In 2008’s Money Jungle: Imagining the New Times Square, Benjamin Chesluk examines the transformation of one of the most popular pieces of real estate in the world. “Visible Signs of a City Out of Control,” and “It Doesn’t Exist But They’re Selling It” are two particularly poignant chapter titles.
Recorded on September 17, 1962 in New York City, the seminal and swingin’ Money Jungle features Duke Ellington, Charles Mingus and Max Roach duking it out, if you will, in a glorious musical fisticuffs of old meets new, a synergy not unlike the one that goes on every day in the center of the city from which the album derives its name.
Money Jungle was, perhaps, the first CD I borrowed from my then-girlfriend-and-now-partner’s library when I visited her place in the East Village. I listened to it going to and from Long Island. Its highs seemed to mirror the flashing lights and pixilated glitter of 42nd Street while its lows sang sweetly the hymns of the downtrodden and overlooked, the city stories and dreams that don’t come true but need a place to exist anyway.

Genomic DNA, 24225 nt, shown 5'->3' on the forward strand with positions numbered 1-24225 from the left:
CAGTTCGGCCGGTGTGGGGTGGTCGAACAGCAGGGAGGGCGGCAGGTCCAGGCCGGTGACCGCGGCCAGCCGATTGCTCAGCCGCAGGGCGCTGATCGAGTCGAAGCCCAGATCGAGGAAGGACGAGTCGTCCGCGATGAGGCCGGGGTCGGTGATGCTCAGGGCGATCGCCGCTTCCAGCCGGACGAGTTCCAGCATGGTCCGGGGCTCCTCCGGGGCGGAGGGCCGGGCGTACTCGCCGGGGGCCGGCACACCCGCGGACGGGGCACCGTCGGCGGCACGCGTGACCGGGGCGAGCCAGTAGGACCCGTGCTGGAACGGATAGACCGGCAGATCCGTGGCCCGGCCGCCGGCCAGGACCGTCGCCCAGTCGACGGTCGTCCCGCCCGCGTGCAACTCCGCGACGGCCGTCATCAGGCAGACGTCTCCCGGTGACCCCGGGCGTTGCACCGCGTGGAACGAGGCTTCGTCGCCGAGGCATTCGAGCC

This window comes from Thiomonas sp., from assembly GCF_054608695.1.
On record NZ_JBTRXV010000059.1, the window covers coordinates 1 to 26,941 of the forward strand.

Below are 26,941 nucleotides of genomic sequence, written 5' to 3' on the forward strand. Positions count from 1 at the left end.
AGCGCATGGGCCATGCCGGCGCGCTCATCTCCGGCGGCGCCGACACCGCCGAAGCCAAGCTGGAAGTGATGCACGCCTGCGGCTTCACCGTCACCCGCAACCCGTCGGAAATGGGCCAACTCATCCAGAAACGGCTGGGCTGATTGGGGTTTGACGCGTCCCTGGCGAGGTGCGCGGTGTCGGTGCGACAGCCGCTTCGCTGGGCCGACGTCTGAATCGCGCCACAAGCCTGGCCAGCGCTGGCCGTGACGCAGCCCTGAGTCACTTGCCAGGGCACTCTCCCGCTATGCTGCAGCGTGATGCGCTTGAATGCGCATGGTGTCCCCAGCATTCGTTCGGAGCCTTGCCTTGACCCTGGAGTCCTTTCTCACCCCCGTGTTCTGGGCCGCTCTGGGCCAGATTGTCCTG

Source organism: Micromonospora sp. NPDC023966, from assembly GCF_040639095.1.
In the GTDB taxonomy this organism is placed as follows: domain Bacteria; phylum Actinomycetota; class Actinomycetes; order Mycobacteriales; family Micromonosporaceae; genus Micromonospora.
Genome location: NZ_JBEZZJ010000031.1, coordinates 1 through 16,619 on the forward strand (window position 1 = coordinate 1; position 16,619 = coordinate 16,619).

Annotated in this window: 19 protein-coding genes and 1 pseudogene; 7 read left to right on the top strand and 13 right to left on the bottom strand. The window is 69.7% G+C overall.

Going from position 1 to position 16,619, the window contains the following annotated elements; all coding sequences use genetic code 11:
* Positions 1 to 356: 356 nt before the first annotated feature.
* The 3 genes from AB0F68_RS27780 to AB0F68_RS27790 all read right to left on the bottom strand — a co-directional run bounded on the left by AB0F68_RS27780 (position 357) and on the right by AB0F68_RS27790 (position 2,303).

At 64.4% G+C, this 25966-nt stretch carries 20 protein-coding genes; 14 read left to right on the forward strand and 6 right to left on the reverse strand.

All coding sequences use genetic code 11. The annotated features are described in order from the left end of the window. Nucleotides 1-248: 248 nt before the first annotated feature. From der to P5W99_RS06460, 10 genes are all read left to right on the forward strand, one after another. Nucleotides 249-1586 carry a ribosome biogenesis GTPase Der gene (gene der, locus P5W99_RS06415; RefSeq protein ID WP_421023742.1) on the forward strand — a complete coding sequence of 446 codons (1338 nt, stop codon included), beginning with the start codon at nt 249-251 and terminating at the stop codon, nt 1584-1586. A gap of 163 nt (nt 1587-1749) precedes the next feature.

I think of it now—listen to it, actually—while I peruse Chesluk’s book online and think about money in New York City, what it means, how it works and why it resonates so. We humans need to play, no doubt about that. But the thing is how we need to play needs to be re-examined from time to time. And how we are being played, well, that sounds like a good subject for close examination as well.
When was the last time you were in Times Square? Was it Y2K? After a new play? Were you showing some visitors from out of town how the brightest spot on the planet spends its Saturday night?
It’s been a while for me too, so I think I’m going to head up to the New York Marriott Marquis when I’m done writing this. I think I’ll make my way over to the glass elevators and float 37 stories above the memories of our collective youth—a free ride, mind you, one of the very few in this ever-changing money jungle called life.